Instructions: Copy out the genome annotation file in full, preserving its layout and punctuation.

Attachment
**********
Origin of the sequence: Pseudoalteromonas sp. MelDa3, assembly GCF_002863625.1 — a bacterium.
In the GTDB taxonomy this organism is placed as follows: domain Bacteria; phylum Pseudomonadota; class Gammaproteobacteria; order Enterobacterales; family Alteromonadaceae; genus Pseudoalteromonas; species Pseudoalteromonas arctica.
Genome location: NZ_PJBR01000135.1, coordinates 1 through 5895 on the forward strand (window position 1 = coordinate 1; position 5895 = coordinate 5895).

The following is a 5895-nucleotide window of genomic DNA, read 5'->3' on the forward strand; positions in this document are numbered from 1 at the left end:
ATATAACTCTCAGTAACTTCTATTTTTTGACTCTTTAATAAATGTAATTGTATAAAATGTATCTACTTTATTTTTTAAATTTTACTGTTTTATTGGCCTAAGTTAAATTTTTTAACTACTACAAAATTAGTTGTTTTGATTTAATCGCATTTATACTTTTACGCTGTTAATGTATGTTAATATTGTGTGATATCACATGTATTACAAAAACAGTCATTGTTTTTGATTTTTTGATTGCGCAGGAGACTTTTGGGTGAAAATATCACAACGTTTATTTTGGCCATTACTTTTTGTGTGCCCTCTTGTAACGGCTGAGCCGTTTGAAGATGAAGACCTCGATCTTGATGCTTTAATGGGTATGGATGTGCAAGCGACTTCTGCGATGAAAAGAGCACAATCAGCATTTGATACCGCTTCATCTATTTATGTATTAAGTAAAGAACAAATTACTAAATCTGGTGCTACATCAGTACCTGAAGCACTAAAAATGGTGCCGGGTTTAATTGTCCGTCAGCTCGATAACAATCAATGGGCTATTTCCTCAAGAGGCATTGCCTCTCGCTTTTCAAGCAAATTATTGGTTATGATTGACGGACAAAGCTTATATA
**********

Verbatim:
Origin of the sequence: Pseudoalteromonas sp. MelDa3, assembly GCF_002863625.1 — a bacterium.
In the GTDB taxonomy this organism is placed as follows: domain Bacteria; phylum Pseudomonadota; class Gammaproteobacteria; order Enterobacterales; family Alteromonadaceae; genus Pseudoalteromonas; species Pseudoalteromonas arctica.
Genome location: NZ_PJBR01000135.1, coordinates 1 through 5895 on the forward strand (window position 1 = coordinate 1; position 5895 = coordinate 5895).

The following is a 5895-nucleotide window of genomic DNA, read 5'->3' on the forward strand; positions in this document are numbered from 1 at the left end:
ATATAACTCTCAGTAACTTCTATTTTTTGACTCTTTAATAAATGTAATTGTATAAAATGTATCTACTTTATTTTTTAAATTTTACTGTTTTATTGGCCTAAGTTAAATTTTTTAACTACTACAAAATTAGTTGTTTTGATTTAATCGCATTTATACTTTTACGCTGTTAATGTATGTTAATATTGTGTGATATCACATGTATTACAAAAACAGTCATTGTTTTTGATTTTTTGATTGCGCAGGAGACTTTTGGGTGAAAATATCACAACGTTTATTTTGGCCATTACTTTTTGTGTGCCCTCTTGTAACGGCTGAGCCGTTTGAAGATGAAGACCTCGATCTTGATGCTTTAATGGGTATGGATGTGCAAGCGACTTCTGCGATGAAAAGAGCACAATCAGCATTTGATACCGCTTCATCTATTTATGTATTAAGTAAAGAACAAATTACTAAATCTGGTGCTACATCAGTACCTGAAGCACTAAAAATGGTGCCGGGTTTAATTGTCCGTCAGCTCGATAACAATCAATGGGCTATTTCCTCAAGAGGCATTGCCTCTCGCTTTTCAAGCAAATTATTGGTTATGATTGACGGACAAAGCTTATATA